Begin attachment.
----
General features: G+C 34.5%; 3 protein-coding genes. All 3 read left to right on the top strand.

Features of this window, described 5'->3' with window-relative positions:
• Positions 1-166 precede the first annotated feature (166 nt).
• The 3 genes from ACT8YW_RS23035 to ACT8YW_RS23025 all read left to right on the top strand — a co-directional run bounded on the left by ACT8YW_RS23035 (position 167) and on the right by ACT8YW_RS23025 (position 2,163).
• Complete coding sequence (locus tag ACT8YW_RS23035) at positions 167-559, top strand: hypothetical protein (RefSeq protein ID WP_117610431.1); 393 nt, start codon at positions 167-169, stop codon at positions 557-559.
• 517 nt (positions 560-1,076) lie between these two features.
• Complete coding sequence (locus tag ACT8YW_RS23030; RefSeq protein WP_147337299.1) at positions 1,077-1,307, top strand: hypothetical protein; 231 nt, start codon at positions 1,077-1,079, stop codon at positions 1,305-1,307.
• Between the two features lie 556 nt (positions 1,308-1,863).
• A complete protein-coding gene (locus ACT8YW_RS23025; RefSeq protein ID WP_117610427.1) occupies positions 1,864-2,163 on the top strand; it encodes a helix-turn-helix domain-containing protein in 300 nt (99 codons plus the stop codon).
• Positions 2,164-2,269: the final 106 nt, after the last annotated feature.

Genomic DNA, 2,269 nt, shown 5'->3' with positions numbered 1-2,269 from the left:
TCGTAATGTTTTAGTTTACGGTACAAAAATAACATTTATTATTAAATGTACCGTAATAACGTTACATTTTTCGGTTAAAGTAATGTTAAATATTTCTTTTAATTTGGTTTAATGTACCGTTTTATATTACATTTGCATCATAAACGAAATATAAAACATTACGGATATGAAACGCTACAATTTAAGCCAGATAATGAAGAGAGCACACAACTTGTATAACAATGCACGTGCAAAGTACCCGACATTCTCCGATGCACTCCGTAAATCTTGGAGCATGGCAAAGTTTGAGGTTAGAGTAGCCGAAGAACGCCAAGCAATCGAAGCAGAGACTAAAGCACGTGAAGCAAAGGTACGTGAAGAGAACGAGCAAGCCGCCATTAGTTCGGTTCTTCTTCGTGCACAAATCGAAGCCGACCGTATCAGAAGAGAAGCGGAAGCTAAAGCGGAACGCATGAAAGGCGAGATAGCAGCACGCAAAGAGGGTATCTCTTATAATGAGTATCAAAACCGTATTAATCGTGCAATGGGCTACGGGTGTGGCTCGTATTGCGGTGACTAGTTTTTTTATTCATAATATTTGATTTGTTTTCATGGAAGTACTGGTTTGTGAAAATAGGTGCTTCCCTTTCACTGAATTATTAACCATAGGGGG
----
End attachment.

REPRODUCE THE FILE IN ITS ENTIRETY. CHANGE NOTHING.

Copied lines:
General features: G+C 34.5%; 3 protein-coding genes. All 3 read left to right on the top strand.

Features of this window, described 5'->3' with window-relative positions:
• Positions 1-166 precede the first annotated feature (166 nt).
• The 3 genes from ACT8YW_RS23035 to ACT8YW_RS23025 all read left to right on the top strand — a co-directional run bounded on the left by ACT8YW_RS23035 (position 167) and on the right by ACT8YW_RS23025 (position 2,163).
• Complete coding sequence (locus tag ACT8YW_RS23035) at positions 167-559, top strand: hypothetical protein (RefSeq protein ID WP_117610431.1); 393 nt, start codon at positions 167-169, stop codon at positions 557-559.
• 517 nt (positions 560-1,076) lie between these two features.
• Complete coding sequence (locus tag ACT8YW_RS23030; RefSeq protein WP_147337299.1) at positions 1,077-1,307, top strand: hypothetical protein; 231 nt, start codon at positions 1,077-1,079, stop codon at positions 1,305-1,307.
• Between the two features lie 556 nt (positions 1,308-1,863).
• A complete protein-coding gene (locus ACT8YW_RS23025; RefSeq protein ID WP_117610427.1) occupies positions 1,864-2,163 on the top strand; it encodes a helix-turn-helix domain-containing protein in 300 nt (99 codons plus the stop codon).
• Positions 2,164-2,269: the final 106 nt, after the last annotated feature.

Genomic DNA, 2,269 nt, shown 5'->3' with positions numbered 1-2,269 from the left:
TCGTAATGTTTTAGTTTACGGTACAAAAATAACATTTATTATTAAATGTACCGTAATAACGTTACATTTTTCGGTTAAAGTAATGTTAAATATTTCTTTTAATTTGGTTTAATGTACCGTTTTATATTACATTTGCATCATAAACGAAATATAAAACATTACGGATATGAAACGCTACAATTTAAGCCAGATAATGAAGAGAGCACACAACTTGTATAACAATGCACGTGCAAAGTACCCGACATTCTCCGATGCACTCCGTAAATCTTGGAGCATGGCAAAGTTTGAGGTTAGAGTAGCCGAAGAACGCCAAGCAATCGAAGCAGAGACTAAAGCACGTGAAGCAAAGGTACGTGAAGAGAACGAGCAAGCCGCCATTAGTTCGGTTCTTCTTCGTGCACAAATCGAAGCCGACCGTATCAGAAGAGAAGCGGAAGCTAAAGCGGAACGCATGAAAGGCGAGATAGCAGCACGCAAAGAGGGTATCTCTTATAATGAGTATCAAAACCGTATTAATCGTGCAATGGGCTACGGGTGTGGCTCGTATTGCGGTGACTAGTTTTTTTATTCATAATATTTGATTTGTTTTCATGGAAGTACTGGTTTGTGAAAATAGGTGCTTCCCTTTCACTGAATTATTAACCATAGGGGG